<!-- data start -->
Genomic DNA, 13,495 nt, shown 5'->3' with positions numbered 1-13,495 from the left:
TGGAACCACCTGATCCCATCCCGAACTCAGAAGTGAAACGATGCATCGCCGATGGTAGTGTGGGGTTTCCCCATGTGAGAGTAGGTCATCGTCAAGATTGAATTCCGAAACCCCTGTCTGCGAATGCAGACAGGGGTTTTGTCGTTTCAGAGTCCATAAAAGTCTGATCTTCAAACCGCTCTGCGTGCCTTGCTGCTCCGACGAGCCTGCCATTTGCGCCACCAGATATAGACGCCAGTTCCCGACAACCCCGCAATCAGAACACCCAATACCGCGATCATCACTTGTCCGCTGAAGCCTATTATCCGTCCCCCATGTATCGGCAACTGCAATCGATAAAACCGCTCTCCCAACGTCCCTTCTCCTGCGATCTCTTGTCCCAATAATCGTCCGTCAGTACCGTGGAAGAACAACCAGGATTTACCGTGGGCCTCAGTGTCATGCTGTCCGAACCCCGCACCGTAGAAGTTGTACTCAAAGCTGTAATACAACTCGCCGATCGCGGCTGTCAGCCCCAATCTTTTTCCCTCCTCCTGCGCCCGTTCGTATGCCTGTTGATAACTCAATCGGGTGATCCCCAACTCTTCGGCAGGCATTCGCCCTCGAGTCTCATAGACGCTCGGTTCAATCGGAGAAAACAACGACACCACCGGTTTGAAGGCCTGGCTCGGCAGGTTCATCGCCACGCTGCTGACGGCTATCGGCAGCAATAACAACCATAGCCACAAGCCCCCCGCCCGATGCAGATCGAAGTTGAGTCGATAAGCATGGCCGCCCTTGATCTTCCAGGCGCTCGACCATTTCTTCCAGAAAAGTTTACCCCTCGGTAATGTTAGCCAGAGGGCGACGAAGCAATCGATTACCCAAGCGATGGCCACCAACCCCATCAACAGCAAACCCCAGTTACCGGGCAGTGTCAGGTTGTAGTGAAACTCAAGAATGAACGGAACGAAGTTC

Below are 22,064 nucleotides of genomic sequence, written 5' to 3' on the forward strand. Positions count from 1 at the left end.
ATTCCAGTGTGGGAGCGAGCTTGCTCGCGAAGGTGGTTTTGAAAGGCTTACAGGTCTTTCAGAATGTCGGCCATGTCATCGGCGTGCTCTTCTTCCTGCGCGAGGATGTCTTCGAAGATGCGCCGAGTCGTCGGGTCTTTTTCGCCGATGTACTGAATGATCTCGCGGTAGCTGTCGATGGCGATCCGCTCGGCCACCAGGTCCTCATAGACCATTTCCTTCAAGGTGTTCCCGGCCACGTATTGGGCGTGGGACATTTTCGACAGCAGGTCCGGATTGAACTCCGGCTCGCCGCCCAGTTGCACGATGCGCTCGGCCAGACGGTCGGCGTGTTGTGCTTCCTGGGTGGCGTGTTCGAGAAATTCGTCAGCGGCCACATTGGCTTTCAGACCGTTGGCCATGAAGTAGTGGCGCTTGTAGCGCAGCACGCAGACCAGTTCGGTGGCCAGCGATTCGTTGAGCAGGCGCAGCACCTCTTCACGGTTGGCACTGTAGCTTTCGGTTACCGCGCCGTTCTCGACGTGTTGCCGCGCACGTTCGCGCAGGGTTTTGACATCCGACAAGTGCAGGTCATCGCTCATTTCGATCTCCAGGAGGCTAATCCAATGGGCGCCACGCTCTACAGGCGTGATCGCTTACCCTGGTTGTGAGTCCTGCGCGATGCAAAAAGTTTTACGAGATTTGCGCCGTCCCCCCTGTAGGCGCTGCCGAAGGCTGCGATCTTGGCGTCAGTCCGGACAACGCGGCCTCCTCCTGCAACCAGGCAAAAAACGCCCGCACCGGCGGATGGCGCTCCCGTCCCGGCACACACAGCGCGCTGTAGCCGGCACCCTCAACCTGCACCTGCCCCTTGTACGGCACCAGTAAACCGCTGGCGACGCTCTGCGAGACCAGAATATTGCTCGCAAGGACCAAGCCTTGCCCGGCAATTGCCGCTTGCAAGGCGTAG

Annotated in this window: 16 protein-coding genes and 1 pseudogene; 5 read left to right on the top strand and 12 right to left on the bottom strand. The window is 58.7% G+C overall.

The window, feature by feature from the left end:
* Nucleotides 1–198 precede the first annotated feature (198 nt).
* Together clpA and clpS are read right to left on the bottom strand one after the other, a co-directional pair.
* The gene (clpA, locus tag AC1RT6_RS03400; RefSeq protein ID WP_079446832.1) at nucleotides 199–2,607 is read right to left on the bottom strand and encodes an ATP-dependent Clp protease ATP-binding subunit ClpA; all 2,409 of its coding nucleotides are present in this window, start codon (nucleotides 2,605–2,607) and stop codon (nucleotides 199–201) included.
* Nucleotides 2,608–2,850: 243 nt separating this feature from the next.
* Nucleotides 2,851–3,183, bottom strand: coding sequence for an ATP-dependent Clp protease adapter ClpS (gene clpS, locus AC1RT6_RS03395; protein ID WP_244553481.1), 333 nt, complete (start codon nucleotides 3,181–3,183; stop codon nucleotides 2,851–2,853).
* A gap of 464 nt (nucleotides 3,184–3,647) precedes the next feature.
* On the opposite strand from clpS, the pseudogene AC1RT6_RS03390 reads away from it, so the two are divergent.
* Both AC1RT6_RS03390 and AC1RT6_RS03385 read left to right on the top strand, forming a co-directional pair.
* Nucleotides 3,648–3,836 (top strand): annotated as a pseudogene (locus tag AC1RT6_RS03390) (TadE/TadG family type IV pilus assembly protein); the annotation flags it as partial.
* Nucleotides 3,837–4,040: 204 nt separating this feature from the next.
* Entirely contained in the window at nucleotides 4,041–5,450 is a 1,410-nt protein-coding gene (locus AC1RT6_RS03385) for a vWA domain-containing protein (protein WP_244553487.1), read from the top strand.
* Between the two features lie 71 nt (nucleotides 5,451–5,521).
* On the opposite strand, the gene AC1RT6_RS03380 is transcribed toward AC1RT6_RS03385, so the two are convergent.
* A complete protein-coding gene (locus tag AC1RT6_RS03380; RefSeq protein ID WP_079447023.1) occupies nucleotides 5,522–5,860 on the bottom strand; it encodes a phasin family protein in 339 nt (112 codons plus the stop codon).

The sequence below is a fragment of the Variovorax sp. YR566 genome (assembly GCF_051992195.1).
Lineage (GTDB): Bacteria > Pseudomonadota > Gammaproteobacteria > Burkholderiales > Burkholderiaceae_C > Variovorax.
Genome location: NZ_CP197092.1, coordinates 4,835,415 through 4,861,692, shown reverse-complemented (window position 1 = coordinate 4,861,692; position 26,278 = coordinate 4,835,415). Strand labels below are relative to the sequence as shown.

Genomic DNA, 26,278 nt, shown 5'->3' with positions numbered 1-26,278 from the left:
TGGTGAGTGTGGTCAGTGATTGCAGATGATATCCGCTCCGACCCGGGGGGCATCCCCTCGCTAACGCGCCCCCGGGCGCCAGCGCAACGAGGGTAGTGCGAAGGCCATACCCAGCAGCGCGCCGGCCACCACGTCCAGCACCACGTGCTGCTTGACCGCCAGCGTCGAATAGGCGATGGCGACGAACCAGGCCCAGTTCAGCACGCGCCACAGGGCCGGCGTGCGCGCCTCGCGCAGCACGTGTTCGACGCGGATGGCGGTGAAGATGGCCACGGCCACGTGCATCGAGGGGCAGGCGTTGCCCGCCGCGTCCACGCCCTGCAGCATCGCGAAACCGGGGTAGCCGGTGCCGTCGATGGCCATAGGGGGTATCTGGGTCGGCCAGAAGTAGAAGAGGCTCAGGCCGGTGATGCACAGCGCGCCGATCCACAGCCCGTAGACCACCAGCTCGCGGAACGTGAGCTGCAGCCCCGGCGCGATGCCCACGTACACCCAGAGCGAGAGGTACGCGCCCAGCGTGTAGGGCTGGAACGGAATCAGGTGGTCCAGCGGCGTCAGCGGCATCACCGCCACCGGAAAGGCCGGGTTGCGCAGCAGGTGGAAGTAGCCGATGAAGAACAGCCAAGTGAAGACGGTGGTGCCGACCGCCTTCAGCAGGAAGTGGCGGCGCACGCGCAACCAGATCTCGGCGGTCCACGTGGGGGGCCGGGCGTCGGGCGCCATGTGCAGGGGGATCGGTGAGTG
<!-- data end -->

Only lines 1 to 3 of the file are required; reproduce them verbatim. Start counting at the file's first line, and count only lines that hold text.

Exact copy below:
Genomic DNA, 13,495 nt, shown 5'->3' with positions numbered 1-13,495 from the left:
TGGAACCACCTGATCCCATCCCGAACTCAGAAGTGAAACGATGCATCGCCGATGGTAGTGTGGGGTTTCCCCATGTGAGAGTAGGTCATCGTCAAGATTGAATTCCGAAACCCCTGTCTGCGAATGCAGACAGGGGTTTTGTCGTTTCAGAGTCCATAAAAGTCTGATCTTCAAACCGCTCTGCGTGCCTTGCTGCTCCGACGAGCCTGCCATTTGCGCCACCAGATATAGACGCCAGTTCCCGACAACCCCGCAATCAGAACACCCAATACCGCGATCATCACTTGTCCGCTGAAGCCTATTATCCGTCCCCCATGTATCGGCAACTGCAATCGATAAAACCGCTCTCCCAACGTCCCTTCTCCTGCGATCTCTTGTCCCAATAATCGTCCGTCAGTACCGTGGAAGAACAACCAGGATTTACCGTGGGCCTCAGTGTCATGCTGTCCGAACCCCGCACCGTAGAAGTTGTACTCAAAGCTGTAATACAACTCGCCGATCGCGGCTGTCAGCCCCAATCTTTTTCCCTCCTCCTGCGCCCGTTCGTATGCCTGTTGATAACTCAATCGGGTGATCCCCAACTCTTCGGCAGGCATTCGCCCTCGAGTCTCATAGACGCTCGGTTCAATCGGAGAAAACAACGACACCACCGGTTTGAAGGCCTGGCTCGGCAGGTTCATCGCCACGCTGCTGACGGCTATCGGCAGCAATAACAACCATAGCCACAAGCCCCCCGCCCGATGCAGATCGAAGTTGAGTCGATAAGCATGGCCGCCCTTGATCTTCCAGGCGCTCGACCATTTCTTCCAGAAAAGTTTACCCCTCGGTAATGTTAGCCAGAGGGCGACGAAGCAATCGATTACCCAAGCGATGGCCACCAACCCCATCAACAGCAAACCCCAGTTACCGGGCAGTGTCAGGTTGTAGTGAAACTCAAGAATGAACGGAACGAAGTTC

Below are 22,064 nucleotides of genomic sequence, written 5' to 3' on the forward strand. Positions count from 1 at the left end.